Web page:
Having started in photography doing my own black and white fine art (wet) printing, over 40-years ago, it was only natural that when I turned professional and started doing weddings that some black and white film would be included in my work. However, it happened too often that my favorite image that I wanted to be in black and white was often taken on color negative film! And yes, I did try to print those color negs on Kodak Panalure paper for a black and white conversion, but it never looked as good as B&W prints from B&W film.
Well, digital cameras to the rescue! In 2001 we started using our DSLR’s for weddings and it was like the artistic handcuffs were finally off. I was totally free to change my ISO at will. Anything I did in color could be easily converted to B&W! I never looked back and as time passed there was no point in longing for film as all my favorite films and printing paper were discontinued anyway.
When and Why I Convert to B&W
Anything to do with the bride’s dress usually looks great in B&W provided her dress is white, off-white, or most pastels. (B&W can render those ugly pastels beautifully!)
The bride and groom together, in traditional garb, are ideal for B&W since, with him in a black tux, you have your reference black and white with detail in her dress.
Black & White with soft-effect
B&W keeps your attention on the couple; you don’t tend to wander to the background. I then added some softness to the conversion for a more romantic feeling in their image.
The original version had a nice background, but it was just too colorful and the overall sharpness of this image was a much too literal representation of the moment.
One of the reasons we did B&W in the film era was to enhance the look of the wedding album. An all color wedding album, in my opinion, is just not as interesting or artistic without some B&W sprinkled in to accent its look. The addition of B&W adds interest and keeps the viewer turning the pages to see what’s next.
My Take on “Spot Color” in B&W
It seems that the instant the digital camera was released the B&W image with a single patch of color (the first digital cliche) went viral in both the amateur and professional worlds. As professionals, I think it’s our job to be creative and avoid the trendy and the cliche. That being said, when I tried out these effects early in my digital career I wanted an artistic, SUBTLE, inclusion of color in my B&W images.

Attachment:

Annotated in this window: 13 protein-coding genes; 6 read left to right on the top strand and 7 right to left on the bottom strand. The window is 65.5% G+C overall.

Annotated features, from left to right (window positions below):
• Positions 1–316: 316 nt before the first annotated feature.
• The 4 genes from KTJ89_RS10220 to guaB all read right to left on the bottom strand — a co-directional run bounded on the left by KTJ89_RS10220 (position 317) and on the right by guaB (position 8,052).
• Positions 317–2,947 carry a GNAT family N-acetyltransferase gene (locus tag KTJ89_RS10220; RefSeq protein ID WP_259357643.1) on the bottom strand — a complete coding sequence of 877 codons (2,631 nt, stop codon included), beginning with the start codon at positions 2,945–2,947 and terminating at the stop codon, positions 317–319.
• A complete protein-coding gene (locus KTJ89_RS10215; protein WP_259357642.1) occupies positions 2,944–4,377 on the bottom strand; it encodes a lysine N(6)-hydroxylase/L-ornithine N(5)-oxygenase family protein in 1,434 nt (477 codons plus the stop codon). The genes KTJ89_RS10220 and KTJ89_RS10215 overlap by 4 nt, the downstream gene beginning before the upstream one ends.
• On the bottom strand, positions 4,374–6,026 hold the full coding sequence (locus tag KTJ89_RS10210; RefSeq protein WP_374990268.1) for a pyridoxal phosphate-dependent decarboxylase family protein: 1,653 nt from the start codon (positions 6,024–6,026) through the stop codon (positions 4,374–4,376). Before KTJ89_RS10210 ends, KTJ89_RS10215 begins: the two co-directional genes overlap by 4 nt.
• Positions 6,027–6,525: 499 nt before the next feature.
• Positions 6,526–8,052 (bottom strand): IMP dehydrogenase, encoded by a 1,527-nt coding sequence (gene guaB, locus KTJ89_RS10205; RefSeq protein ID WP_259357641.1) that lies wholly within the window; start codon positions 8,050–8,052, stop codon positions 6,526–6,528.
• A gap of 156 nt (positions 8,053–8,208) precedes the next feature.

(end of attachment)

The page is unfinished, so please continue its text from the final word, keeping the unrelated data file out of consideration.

One of my first was this wedding dress portrait by window light…
Titled: Black and White and Something Blue
I created this image in early 2002 with my first generation Fuji Pro S-1 camera. Looking at it by today’s standards its only flaw is the obvious lack of dynamic range—those early sensors could not record detail in the highlights like today’s professional DSLRs can.
In spite of that I entered a 16x20 Print of this image titled: Black and White and Something Blue in the PPA (Professional Photographers of America) International Print competition that year and won a merit in the very tough wedding category—overcoming the double cliche of being a wedding dress image AND a spot color image! I think the title helped this image a lot.
Winning that Merit was instrumental in earning my PPA Masters Degree that same year.
As usual, should you have any questions or comments don’t hesitate….’Til next week…
Author: Jerry W. Venz, PPA Master Photographer, Craftsman, Certified
Training site: http://www.LightAtTheEdge.com
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